Safe From Harm
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THE advert posted on a website caught their eye: it was not your usual job offer.
“We are looking for an experienced Female CPO/ PPO/ Driver with a knowledge of security for our clients in Westminster. The gender restriction is due to cultural reasons. You will be driving the new Rolls Royce Ghost and MUST have previous experience driving luxury cars. You will be driving a young family with three children. Two to three months during the summer may be spent in Monte Carlo with possible short trips in the winter months to St Moritz...”
The request for a CPO – a close protection officer – became the starting point for a new novel published under the name RJ Bailey. It is a pseudonym for a couple who have created a character called Sam Wylde, an Army medic who has served in Afghanistan, now earning a living as a top-notch bodyguard for the rich and powerful. Wylde’s first adventure, Safe From Harm, published this week, introduces her background and a new job protecting the north London-based Sharif family, whose textile company spans the globe. But are the Sharifs all they seem? And will Sam’s background put her in danger? The book is a fast, original thriller introducing a very 21st-century heroine.
The couple who created Wylde have been married for 25 years – they say to call them Rob and Debs, as their publisher does not want their names revealed. Rob is a journalist and a well-established author of historical novels, while Debs has acted as a muse since his first novel came out in 1999. It was inevitable they would eventually, officially, collaborate on a book, they say.
“I have always been bouncing ideas off her,” says Rob, and for this first instalment of what is set to be a series of books, Debs came up with the starting point.
“I was looking through Gumtree and I saw the post for a close protection officer. I thought: Blimey, that is strange,” says Debs.
She has always had an important role to play in Rob’s books as a “sounding board,” she says, adding: “I wanted Rob to write something contemporary as I have always felt Rob is very much in touch with the zeitgeist.”
And because the lead is a female and the story is told in the first person, having Debs’ take on crafting the story made sense. With the opening scene featuring the heroine suffering from a nasty bout of cystitis – “something I don’t think I would have originally thought of as a starting point for a plot,” admits Rob – Debs’ influence is clear.
“Female close protection officers are very much in demand at the moment,” she adds. “This ranges from rich families from the Middle East wanting to employ female guards for daughters and mothers for cultural reasons, while others in the public eye such as Kate Middleton, Hilary Clinton and JK Rowling all have women as their principal CPOs,” adds Debs.
And a female CPO has a range of talents – revealed through Sam’s particular skill set as the story unfolds.
“The people who employ them don’t want a lot of muscle, they want someone who can blend in, be subtle,” says Rob.
As part of their research, they travelled to Dublin to meet Lisa Baldwin, a leading CPO.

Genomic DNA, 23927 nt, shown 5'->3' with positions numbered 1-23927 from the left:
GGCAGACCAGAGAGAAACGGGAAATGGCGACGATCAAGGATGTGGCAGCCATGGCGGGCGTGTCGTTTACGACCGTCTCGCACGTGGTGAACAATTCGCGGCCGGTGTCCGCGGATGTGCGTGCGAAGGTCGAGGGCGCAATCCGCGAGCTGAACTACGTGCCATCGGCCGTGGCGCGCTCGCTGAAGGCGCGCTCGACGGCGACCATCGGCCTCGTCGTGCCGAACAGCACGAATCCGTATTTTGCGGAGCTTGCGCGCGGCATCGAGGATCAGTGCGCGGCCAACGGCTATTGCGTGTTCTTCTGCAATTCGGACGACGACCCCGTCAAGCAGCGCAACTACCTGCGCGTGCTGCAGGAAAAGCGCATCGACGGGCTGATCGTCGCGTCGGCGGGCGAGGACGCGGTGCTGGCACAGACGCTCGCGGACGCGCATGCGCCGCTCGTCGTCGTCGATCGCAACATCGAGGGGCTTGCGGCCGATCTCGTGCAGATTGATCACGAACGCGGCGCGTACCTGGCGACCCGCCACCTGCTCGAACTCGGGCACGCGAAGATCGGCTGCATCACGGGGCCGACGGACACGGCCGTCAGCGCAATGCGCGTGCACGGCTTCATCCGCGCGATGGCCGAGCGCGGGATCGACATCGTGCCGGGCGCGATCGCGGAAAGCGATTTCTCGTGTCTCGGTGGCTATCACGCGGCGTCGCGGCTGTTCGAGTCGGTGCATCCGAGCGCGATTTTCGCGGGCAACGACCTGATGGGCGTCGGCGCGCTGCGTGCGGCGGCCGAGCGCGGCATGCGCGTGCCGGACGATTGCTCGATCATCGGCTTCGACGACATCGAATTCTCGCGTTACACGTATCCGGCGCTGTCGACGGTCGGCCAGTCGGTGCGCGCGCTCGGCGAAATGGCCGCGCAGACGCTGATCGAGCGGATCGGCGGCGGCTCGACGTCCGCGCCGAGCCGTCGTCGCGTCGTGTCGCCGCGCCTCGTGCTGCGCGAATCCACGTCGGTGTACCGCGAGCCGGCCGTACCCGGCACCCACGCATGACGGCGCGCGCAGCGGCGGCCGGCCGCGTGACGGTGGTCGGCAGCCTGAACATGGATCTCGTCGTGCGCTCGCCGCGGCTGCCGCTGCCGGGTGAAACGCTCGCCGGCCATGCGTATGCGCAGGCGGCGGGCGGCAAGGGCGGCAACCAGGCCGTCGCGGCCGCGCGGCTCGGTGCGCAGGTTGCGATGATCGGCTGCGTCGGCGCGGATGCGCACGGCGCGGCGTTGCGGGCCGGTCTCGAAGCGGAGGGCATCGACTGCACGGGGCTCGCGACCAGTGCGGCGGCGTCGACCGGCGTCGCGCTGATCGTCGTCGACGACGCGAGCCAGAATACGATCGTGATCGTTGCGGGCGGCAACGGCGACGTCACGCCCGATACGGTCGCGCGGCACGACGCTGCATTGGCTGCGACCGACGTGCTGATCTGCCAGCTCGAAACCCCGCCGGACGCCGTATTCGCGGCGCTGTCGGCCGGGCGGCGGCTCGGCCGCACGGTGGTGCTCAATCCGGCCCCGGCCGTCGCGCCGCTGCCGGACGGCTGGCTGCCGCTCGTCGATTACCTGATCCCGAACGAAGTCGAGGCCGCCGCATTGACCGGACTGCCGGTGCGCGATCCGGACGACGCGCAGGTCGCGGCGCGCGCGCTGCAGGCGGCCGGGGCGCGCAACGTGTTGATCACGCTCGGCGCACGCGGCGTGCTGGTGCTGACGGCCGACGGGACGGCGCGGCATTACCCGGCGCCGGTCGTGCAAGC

“We met her in a café in Dublin, sitting with her back to a wall and eyeing up both entrances, as she would do,” says Rob.
“She said if something happens, you have done your job badly... If you have to intervene, you have not done your job properly.”
Debs says that Lisa’s experiences went a long way to creating a plausible back story for Wylde. “We came away with masses of material,” she recalls. “Lisa spends summers in London during what has become the ‘season’ for Middle Eastern families, to look after their children. She was very funny – she told us how she would go to eat at all the best restaurants in town, but was always sat with the kids and had to eat a hamburger as she could wolf it down quickly.”
Partnerships in fiction are nothing new – both Dan Brown and Dick Francis credit their wives with playing a key role in their work. They found collaborating was a case of working through the story together, with one of them taking the lead on a passage they felt they had a better handle on.
“We would sit opposite each other and email sections and say what do you think of this?,” recalls Debs.
She took control over certain parts where she felt her voice would be more authentic: “I wrote a couple of sections I felt strongly about – there is a sex scene and I wanted it to be very much from a female point of view. It was important for me: I was aware women have a different perception of sex than men. Other parts Rob was more comfortable with, so he would pen it, I would read it, and we would then discuss it and edit it together.”
Rob describes their heroine as being “like Modesty Blaise with childcare issues, a strong woman, but someone who is also vulnerable”.
With the action set in north London, there is plenty to recognise. Above all, they have created a story that grabs the reader and leaves you looking forward to the second Sam Wylde adventure, due next year.
“I love a cliff hanger,” he says. “And working together means you have someone you can discuss the crucial plot points with and ensure it is as exciting to others as it appears to you.”
• Safe From Harm. By RJ Bailey, Simon and Schuster, £7.99